A Prayer For Ferguson

God bless Michael Brown.
God bless his family.
God bless his friends and his loved ones.
God bless every person who knew him and loved him and grieves his death.

God bless Darren Wilson.
God bless this officer of the law who has dedicated his career to protecting his community.
God bless this man, whom I truly believe acted in the way that he thought was proper.

Please understand that I am not condoning his actions; I only mean to say that, while I cannot know his thoughts in that moment, let alone understand them, I think that he thought he was doing his duty.

God bless Dan Wilson’s family.
God bless Michael Brown’s family.
May neither live in fear of  harassment, retribution, or vigilantism.

God bless the protesters who are shouting for change.
God bless these women and men of all colors who are tired of injustice: who demand an end to the systems of oppression that tear us apart.
God bless these protesters who, in their righteous furor, have been known to disrupt traffic, damage property, and frighten small children.
Bless them in their righteousness, yet help them to keep peace in their hearts at all time.

God bless every officer who has acted in the moment, trusting his or her instinct to serve and protect.
God bless every person who has been wounded or killed because of officers trusting their instincts.

God bless our lawmakers who decide the policies that govern our communities.
God bless the officers, lawyers, judges, and juries who uphold our laws.
God bless every citizen who participates in America’s democratic process, be they a voter, a taxpayer, a protester, a lawmaker, a police officer, a social critic, or all of the above.

May we one day learn to write laws of compassion: laws that work to restore our communities, instead of laws that punish the guilty or presumed guilty.

God bless every mother who fears that her children will be sold drugs in school.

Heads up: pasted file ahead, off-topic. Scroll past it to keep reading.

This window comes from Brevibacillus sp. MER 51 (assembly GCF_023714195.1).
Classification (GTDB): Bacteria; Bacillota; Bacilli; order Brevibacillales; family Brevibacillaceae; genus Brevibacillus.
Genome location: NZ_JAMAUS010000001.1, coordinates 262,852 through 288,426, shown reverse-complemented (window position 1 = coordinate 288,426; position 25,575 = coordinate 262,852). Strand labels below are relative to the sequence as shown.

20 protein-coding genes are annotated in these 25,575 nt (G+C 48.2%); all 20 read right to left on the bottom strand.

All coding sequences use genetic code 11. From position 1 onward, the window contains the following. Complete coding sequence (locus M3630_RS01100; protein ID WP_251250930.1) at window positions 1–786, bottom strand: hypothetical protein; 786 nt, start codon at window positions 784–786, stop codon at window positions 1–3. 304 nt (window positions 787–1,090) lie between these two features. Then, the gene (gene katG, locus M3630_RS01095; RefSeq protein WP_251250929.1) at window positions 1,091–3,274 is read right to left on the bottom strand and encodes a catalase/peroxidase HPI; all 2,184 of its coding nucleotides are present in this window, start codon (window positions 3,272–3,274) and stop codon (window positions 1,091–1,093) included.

God bless every mother who fears that her child will be kidnapped, injured, or murdered by gangs.
God bless every mother who fears that her child will be arrested under false charges or slain by a person claiming self-defense.

God bless every mother who fears for her child.

God bless every person who feels anxious about crime.
God bless the homeowners who worry about property damage.
God bless the mortgage payers who worry about the cost of their home depreciating.
God bless the shop owners who worry about their stock being stolen, because that lost property will make it that much harder for them to stay in business.
God bless these men and women for their financial concerns, because I know that deep down, they are worried about losing what little they have.

God bless every person who believes that racism is over.
God bless every person who knows that it isn’t.

God bless every person of color who lives in fear of police brutality.
God bless every police officer who lives in fear of being killed in the line of duty.
God bless every person of every color who desires to live in peace.

Help us, O God, to heal.
Help us to learn how to talk about race.
Help us learn to recognize the deep wounds that racism has created in our communities.
Help us learn to recognize that these wounds have yet to heal.
Help us to learn how to have difficult conversations about acceptable levels of police force, about public safety, about how we can work together to make our homes safe for everyone.
Help us to understand each other’s feelings of fear, anxiety, anger, bitterness, sadness, and joy—yes, joy. Help us to celebrate our joys together, in those rare moments that we recognize them.

Help us to learn that no one’s feelings are invalid.
Help us to learn to acknowledge each other’s pain.
Help us learn to forgive.

Harper Lee once wrote, “You never really understand a person until you consider things from his point of view—until you climb into his skin and walk around in it.” She is a very wise woman. Please help us learn how to follow this wisdom.

Help us to understand each other.

Help us to heal.

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Disclaimer: this post contains broad generalizations, unpopular opinions, and potentially incendiary language. The author apologizes for any factual errors or misrepresentations. He makes no apology for his plea that basic human decency be shown to all parties involved in this tragedy.

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